Moreover, many Iranian officials have condemned what they have described as America's open attempts at trying to use the terrorist organization to further US interests.

Earlier this year, Iranian Foreign Minister Mohammad Javad Zarif said the US was relocating Daesh terrorists outside of the Middle East.

Those comments were echoed by Iranian Defense Minister Brigadier General Amir Hatami, who said that the US was transferring the group to Afghanistan.

Full report at:



Saudi Arabia urges Houthis to back political solution in Yemen

December 14, 2018

JEDDAH: King Salman and Crown Prince Mohammed bin Salman of Saudi Arabia on Friday urged Iran-backed Houthi militias in Yemen to “embark on the path” toward a political solution to the country’s conflict.

The two leaders welcomed Thursday’s agreement reached at UN-brokered peace talks in Sweden for a cease-fire and troop withdrawals by both sides from the Red Sea port city of Hodeidah.

“The Kingdom remains engaged in the search for a political solution in Yemen that guarantees the security and stability of the country,” the king and the crown prince said.

Prince Mohammed had exerted “great personal efforts” to ensure the success of the talks in Sweden, Saudi Foreign Minister Adel Al-Jubeir said.

A “robust and competent monitoring regime” was required in Hodeidah to oversee compliance with the cease-fire, UN envoy Martin Griffiths told the Security Council on Friday.

Such a regime “is not just essential, it is also urgently needed and both parties have told us they would very much welcome it and indeed depend on it,” Griffiths said. UN officials were already planning its deployment, which will require a Security Council resolution,.

Retired Dutch Maj. Gen. Patrick Cammaert will  lead the monitoring component of the agreement, which took effect on Thursday when the deal was published.

He will arrive in a few days. “Being present in the field soon is an essential part of the confidence that needs to go with the implementation of this agreement,” Griffiths said.

The council was already discussing a British-drafted resolution to enshrine five requests made by UN aid chief Mark Lowcock, including a truce around facilities needed for aid and commercial imports, and diplomats said it would now be reworked to endorse the agreement reached in Sweden.

“We hope to be able to work expeditiously with colleagues to bring about a Security Council resolution that will give the firmest possible support to what has been achieved so far,” British UN Ambassador Karen Pierce told the council.

America’s UN envoy Nikki Haley warned that the Security Council would be watching. “We must be ready to act if one or more of the parties fails to follow through,” she said.

In Hodeidah on Friday, Yemenis were optimistic that the agreement in Sweden could bring a permanent end to the fighting.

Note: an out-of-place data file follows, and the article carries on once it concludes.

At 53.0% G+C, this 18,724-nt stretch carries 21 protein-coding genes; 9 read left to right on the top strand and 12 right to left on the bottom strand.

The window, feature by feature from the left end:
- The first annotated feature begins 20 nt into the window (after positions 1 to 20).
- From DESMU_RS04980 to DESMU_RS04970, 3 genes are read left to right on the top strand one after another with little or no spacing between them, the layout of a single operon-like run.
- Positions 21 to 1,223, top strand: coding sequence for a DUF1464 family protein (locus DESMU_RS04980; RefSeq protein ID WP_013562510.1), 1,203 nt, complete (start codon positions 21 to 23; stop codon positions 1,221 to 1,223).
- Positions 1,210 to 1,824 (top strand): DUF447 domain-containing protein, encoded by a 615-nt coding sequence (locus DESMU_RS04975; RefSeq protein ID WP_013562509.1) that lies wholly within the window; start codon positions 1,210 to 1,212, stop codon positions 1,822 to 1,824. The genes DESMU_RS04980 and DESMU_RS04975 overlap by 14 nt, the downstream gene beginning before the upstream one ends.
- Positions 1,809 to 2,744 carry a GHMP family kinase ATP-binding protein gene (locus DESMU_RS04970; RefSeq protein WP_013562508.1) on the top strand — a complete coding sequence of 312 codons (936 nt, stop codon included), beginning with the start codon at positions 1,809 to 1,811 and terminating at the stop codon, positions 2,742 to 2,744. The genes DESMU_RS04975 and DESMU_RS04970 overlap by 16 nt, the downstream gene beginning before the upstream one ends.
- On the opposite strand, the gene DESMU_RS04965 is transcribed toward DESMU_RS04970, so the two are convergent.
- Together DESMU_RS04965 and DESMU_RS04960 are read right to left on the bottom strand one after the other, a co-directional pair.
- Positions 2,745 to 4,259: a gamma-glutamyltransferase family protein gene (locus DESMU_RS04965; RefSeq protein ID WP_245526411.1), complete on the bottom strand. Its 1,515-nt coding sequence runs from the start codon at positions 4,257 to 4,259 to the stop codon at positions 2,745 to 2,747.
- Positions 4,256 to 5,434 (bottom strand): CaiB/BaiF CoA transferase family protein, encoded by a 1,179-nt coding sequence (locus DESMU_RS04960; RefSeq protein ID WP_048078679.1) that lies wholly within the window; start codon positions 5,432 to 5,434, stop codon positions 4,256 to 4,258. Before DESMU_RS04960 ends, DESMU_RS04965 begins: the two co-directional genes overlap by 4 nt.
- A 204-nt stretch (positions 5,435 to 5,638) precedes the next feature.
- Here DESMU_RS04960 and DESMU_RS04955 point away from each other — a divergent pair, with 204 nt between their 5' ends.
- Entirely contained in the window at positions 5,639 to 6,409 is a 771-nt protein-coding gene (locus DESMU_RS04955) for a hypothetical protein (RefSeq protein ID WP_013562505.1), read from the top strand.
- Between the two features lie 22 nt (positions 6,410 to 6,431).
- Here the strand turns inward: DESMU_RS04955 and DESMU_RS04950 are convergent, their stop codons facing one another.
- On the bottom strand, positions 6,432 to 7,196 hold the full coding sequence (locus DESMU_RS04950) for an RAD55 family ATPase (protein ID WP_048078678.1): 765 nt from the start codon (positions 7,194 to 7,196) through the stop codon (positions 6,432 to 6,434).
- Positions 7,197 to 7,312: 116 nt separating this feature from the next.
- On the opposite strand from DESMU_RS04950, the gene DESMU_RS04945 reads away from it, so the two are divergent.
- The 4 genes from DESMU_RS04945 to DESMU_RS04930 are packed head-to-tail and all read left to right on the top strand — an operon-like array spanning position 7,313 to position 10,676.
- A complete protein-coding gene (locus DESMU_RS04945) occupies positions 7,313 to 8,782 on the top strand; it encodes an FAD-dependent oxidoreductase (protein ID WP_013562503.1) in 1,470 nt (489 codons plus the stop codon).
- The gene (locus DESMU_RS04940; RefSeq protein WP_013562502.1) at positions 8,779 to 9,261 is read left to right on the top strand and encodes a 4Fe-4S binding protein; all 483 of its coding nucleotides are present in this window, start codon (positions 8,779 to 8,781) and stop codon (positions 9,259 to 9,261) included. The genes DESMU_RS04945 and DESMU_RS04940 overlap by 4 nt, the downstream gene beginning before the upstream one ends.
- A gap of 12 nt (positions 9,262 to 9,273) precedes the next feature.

“We are happy there will be a halt to the war. We have no jobs and are living on aid. We need help,” said Akram Ateeq, 31, who used to support his mother, wife and child by selling fish near Hodeidah harbor but has been unable to work for six months because of battles on the outskirts of the city.

Full report at:



Lebanese wary as Israel destroys Hezbollah border tunnels

December 14, 2018

MAYS AL-JABAL, Lebanon: As Israeli excavators dug into the rocky hills along the frontier with a Lebanese village, a crowd of young Lebanese men gathered to watch.

The mood was light as the crowd observed what Israel says is a military operation — dubbed “Northern Shield” — aimed at destroying attack tunnels built by the Lebanese Hezbollah militia. The young men posed for selfies, with the Israeli crew in the background, as they burned fires and brewed tea to keep warm.

But Lebanese soldiers were visibly on high alert, deploying to new camouflaged posts behind sandbags and inside abandoned homes. About two dozen UN peacekeepers stood in a long line, just ahead of the blue line demarcating the frontier between the two countries technically still at war.

The scene highlights the palpable anxiety that any misstep could lead to a conflagration between Israel and Lebanon that no one seems to want.

Underscoring such jitters, shadowy figures appearing across the misty hills of the border village of Mays Al-Jabal last weekend sparked panic, and Israeli soldiers fired in the air to warn a Lebanese military intelligence patrol, according to Lebanese reports. Israel said it fired at Hezbollah members who came to the site to dismantle sensors installed to detect tunnels.

Israel’s tunnel search comes at a time when the civil war in neighboring Syria seems to be winding down. Hezbollah had sent hundreds of troops to Syria in 2013 to fight alongside the forces of Syrian President Bashar Assad. With Assad’s forces emerging victorious, attention now seems to be returning to the tense Israel-Lebanon border.